The Alumacraft Bay 20 Coastal Edition is a fishing boat designed for the sole purpose of getting into shallow water. She’s ruggedly built and has everything an angler needs to take his family out for a day of chasing fish in coastal creeks and backwater shoals.
- All-welded construction
- Tunnel hull
- Livewell and baitwell
- Custom built trailer
- Alumatrack system
Acceleration Times & Conditions
|Time to Plane||3.5 seconds|
|0 to 30||7.1 seconds|
|Props||22p Bravo 1|
|Load||3 persons; 1/3 fuel; 50 lbs. of gear|
|Climate||89 deg., 45 humid., wind: 10-15 mph, seas: <1|
1 x Mercury Pro XS 150
1 x Mercury Pro XS 150
By Eric Colby
Alumacraft designs the Bay 20 Coastal Edition for shallow-water fishing. She has a tunnel ahead of the propeller that helps reduce draft to just 11” (27.94 cm). Her all-welded aluminum hull can withstand the inevitable bumps up against a stump or a rock and she has all the equipment an angler needs to get on the water at a reasonable price.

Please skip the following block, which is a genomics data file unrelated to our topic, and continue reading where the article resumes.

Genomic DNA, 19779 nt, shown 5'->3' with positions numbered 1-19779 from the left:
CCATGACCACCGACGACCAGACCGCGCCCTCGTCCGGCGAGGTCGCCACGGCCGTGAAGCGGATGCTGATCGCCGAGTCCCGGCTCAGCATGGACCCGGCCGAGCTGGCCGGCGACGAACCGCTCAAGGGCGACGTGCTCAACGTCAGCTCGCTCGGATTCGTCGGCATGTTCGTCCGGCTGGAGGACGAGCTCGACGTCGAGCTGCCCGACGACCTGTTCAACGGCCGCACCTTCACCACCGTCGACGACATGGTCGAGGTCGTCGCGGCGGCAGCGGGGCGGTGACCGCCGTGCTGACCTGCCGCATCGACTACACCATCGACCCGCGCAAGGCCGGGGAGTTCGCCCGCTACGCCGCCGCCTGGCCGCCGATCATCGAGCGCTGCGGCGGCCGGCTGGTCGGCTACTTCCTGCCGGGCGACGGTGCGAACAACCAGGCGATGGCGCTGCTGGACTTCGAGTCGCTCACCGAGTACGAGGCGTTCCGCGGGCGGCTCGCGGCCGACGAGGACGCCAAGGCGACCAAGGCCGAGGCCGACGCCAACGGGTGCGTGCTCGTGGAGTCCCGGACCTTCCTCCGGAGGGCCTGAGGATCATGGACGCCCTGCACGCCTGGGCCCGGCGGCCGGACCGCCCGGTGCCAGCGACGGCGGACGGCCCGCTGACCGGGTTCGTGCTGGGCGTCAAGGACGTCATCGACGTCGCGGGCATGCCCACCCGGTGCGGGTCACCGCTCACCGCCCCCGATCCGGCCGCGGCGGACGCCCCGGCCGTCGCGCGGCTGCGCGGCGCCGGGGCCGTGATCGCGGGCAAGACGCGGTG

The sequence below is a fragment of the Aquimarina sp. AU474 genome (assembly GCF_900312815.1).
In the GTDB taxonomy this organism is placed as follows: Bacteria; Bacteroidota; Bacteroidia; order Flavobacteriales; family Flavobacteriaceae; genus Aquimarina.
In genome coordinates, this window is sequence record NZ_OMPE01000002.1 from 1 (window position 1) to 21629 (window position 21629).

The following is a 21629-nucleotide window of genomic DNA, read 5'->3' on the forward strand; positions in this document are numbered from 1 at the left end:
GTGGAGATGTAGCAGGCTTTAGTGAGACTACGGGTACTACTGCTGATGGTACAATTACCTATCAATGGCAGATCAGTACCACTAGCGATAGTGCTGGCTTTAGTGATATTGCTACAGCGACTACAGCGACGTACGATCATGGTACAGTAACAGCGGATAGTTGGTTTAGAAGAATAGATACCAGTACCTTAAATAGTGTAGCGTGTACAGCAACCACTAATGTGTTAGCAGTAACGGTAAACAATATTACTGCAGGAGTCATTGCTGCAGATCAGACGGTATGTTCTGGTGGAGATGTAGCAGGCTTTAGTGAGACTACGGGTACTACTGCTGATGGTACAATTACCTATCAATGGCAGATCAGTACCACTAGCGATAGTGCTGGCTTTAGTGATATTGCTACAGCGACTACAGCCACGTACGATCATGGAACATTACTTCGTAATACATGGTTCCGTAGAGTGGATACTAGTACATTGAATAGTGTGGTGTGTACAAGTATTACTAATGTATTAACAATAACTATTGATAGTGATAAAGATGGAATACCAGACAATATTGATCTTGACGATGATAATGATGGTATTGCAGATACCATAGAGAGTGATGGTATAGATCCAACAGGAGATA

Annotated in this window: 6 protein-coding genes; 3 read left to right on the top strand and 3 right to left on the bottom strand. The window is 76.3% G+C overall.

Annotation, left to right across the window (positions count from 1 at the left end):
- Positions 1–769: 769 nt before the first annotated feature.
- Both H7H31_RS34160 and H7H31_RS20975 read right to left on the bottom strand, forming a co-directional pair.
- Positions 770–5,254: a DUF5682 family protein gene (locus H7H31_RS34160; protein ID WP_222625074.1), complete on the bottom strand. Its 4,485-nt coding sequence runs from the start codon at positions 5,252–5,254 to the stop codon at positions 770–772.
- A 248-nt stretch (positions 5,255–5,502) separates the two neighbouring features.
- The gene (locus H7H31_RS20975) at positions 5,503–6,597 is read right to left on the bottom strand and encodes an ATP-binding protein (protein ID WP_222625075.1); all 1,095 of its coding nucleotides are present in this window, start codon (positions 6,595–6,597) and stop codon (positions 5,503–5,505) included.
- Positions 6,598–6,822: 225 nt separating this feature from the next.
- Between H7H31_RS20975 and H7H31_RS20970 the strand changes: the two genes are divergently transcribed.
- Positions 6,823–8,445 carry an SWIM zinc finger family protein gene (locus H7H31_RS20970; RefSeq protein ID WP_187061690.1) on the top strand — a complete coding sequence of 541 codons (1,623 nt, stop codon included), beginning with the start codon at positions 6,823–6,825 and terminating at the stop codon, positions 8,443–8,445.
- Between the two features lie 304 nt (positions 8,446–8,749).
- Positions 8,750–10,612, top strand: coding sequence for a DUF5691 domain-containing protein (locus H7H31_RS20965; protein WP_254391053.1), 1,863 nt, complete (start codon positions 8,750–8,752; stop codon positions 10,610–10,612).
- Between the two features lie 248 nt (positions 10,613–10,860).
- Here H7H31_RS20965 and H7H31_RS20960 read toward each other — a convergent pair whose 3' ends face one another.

Alumacraft Bay 20 Coastal Edition Major Features
- Choice of outboards from Mercury, Suzuki, Yamaha and Honda up to 150 hp
- Minn Kota trolling motor with remote control
- Livewell and baitwell
- Standard fishfinder at the helm
- Stainless-steel rail encircles the windshield
- Fold up rear jump seats
- Locking rod storage
Alumacraft Bay 20 Coastal Edition Features Inspection
The Bow. Since most of the fishing action is going to take place in the bow, that’s where we’ll start. The raised casting deck is 80” (203.2 cm) wide and 68” (172.72 cm) fore and aft. The walking surface is recessed 7” (17.78 cm) below deck level to add a level of security. All the way forward, the boat has a Minn Kota Riptide saltwater trolling motor with 70 lbs. (31.75 kg) of thrust. One way to tell that it’s a saltwater unit is that there isn’t a recessed footwell with a control pedal. Instead, it comes with a handheld remote control. It’s also finished in a coarse powder-coating. Forward is a panel that has the plug-in for the trolling motor and a trim switch for the outboard is alongside. All the raised walking surfaces on the Bay 20 Coastal Edition are finished in SeaDek foam mat. There’s a socket for a pedestal mounted bucket seat that can be installed. For storage, there are two locking compartments on each side ahead of the centrally located 38-gallon (143.85-L) livewell that is aerated and has a timer.